Wednesday, March 27, 2024

Writing the Perfect Flashback

by DiAnn Mills @DiAnnMills

Flashbacks often have a bad reputation in the writing world. Writers hear warnings like, “Avoid a flashback like the plague.” I confess I’ve said that. But maybe I should have investigated further. Maybe I wasn’t fair to the purpose of this literary technique.

Let’s talk about definitions so we understand the meaning of a flashback.

Backstory is something remembered from the past that is critical to the goal of the scene. It is not a scene.

Prologue is an introduction to the story before chapter one line one. Often a prologue isn’t needed or can be chapter one. 

Flashback is a scene that happens before the story opens. Before line one of the story, a flashback has occurred, and the writer deems it important for the character and the reader to revisit the event. The flashback can be a dream or a memory often triggered by an emotional event. 

I want to show the advantages and disadvantages of using a flashback and how to write one effectively.

Tips When Writing a Flashback

Advantages of a Flashback
  • Shows why a past event is essential to what’s occurring in the present—a connection point.
  • Shows deeper motivation for the POV character(s).
  • Shows how the present stress, tension, and conflict are more affected by the happenings in the past.
  • Shows foreshadowing and symbolism with deeper insight.
  • Shows how the character’s emotion in the past contributed to emotions in the present.
  • Provides more information that contributes to the story’s content, pacing, and power.

Disadvantages of a Flashback
  • Tosses the reader out of the story due to transporting them back in time. It’s a scene shift.
  • Halts the forward momentum and can make the story confusing.
  • Stops the present adventure and leaves the reader hanging.
  • Weakens the story by providing unnecessary or too much information.
  • Disables the reader’s experience by not allowing them to find out information on their own.
  • Bores the reader.
  • Length of flashback when backstory suits the purpose.

How to Write a Flashback
  • Establish the necessity and purpose for the flashback.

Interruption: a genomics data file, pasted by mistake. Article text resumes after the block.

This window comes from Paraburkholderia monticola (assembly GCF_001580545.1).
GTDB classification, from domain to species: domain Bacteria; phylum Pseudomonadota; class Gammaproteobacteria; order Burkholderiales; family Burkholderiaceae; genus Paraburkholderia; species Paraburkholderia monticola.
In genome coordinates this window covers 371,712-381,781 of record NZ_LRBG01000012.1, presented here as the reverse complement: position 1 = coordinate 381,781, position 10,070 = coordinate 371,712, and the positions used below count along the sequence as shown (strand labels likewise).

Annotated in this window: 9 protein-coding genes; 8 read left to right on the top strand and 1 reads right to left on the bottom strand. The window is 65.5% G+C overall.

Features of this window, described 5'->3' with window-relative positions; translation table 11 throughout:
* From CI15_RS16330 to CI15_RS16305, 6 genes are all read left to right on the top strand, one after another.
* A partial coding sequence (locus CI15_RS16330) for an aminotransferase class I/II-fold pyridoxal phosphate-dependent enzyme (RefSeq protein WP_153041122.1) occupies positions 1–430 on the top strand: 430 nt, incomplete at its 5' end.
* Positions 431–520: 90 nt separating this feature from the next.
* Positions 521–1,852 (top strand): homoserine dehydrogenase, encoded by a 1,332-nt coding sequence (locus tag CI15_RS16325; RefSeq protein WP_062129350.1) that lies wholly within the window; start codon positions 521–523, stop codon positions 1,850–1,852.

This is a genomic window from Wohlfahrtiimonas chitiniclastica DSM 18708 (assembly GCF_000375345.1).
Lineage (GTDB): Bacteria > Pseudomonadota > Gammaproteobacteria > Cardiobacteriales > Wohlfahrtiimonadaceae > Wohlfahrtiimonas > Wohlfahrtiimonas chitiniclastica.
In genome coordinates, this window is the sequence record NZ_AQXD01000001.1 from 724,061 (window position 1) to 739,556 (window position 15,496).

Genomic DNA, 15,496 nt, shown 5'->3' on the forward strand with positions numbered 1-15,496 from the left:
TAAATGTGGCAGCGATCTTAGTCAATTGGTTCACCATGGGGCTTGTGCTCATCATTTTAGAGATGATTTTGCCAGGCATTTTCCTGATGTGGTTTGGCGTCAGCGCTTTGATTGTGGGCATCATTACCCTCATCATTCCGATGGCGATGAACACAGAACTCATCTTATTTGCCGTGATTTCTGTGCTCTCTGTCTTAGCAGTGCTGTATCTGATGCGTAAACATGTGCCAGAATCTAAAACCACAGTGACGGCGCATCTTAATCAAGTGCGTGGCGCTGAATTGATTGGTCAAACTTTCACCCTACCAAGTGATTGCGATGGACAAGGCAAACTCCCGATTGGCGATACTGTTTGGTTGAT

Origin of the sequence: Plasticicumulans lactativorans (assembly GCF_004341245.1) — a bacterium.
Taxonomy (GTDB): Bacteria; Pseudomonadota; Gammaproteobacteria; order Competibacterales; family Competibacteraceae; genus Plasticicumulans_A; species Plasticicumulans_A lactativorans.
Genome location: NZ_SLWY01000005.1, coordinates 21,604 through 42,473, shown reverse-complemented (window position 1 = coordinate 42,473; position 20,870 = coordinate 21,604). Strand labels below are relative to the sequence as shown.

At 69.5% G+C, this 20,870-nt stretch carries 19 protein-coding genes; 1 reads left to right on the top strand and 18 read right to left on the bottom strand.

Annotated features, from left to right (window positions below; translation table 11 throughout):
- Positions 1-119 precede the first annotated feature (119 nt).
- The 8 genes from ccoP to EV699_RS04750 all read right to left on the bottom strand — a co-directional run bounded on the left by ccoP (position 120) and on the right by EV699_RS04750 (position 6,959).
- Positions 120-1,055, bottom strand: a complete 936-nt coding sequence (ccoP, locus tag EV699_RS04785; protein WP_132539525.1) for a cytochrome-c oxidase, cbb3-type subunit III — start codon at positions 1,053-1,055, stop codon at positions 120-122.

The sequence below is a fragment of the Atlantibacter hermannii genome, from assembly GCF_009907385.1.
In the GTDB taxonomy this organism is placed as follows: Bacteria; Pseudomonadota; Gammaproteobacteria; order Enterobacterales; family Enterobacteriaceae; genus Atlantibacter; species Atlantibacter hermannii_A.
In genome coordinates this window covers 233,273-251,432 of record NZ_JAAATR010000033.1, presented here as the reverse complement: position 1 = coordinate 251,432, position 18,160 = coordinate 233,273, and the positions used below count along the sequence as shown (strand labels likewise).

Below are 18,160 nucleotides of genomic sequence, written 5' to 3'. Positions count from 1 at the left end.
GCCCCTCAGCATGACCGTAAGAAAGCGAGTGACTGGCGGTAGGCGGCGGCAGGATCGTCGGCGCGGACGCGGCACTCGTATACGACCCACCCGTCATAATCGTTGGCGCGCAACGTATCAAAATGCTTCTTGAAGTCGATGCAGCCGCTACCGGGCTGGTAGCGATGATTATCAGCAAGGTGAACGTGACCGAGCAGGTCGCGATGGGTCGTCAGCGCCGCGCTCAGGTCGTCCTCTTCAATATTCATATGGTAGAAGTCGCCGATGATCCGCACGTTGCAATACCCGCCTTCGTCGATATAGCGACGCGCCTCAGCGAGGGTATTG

• Choose the right scene to incorporate the flashback.
  • Write in past perfect verb tense, but use “had” only once at the beginning of the scene.
  • Abstain from using italics.
  • Make the scene short and succinct.
  • Use necessary emotion.
  • Transition the chronological order. This can be accomplished by adding an extra space before and after the flashback. Some writers use a time element like, “Five years before.” Or “Now/Present.” The secret is clarity.
  • Limit the number of flashbacks.
  • Don’t introduce a flashback too early.
  • Edit. Edit. Edit.

We’ve read amazing stories that use flashbacks successfully. I recommend reading the following for style and purpose. You can also watch the movies made from these highly acclaimed books.

Wuthering Heights – Emily Bronte
The Great Gatsby – F. Scott Fitzgerald
To Kill a Mockingbird – Harper Lee
The Catcher in the Rye – J. D. Salinger
The Notebook – Nicholas Sparks
Bridges Over Madison County – Robert James Waller 
Forrest Gump – Winston Groom

You be the judge if writing a flashback works for your story and the reader’s adventure.


DiAnn Mills is a bestselling author who believes her readers should expect an adventure. She creates action-packed, suspense-filled novels to thrill readers. Her titles have appeared on the CBA and ECPA bestseller lists; won two Christy Awards; and been finalists for the RITA, Daphne Du Maurier, Inspirational Readers’ Choice, and Carol award contests. 

She is the former director of the Blue Ridge Mountain Christian Writers Conference, Mountainside Marketing Retreat, and Mountainside Novelist Retreat with social media specialist Edie Melson. Connect here:


  1. Love this topic, DiAnn. I use two flashbacks in my most recent novel, Lacey's Star. The book is written in first-person, but the flashbacks include scenes that took place before the story began and that my protagonist wasn't present for, so they're in third person. Btw, I used italics in both of the chapters. Although many writers advise against it, I find it's a great way to keep the reader cognizant that they're in the flashback.

  2. Hi Kay, so glad you found the information helpful. Flashbacks can be tricky!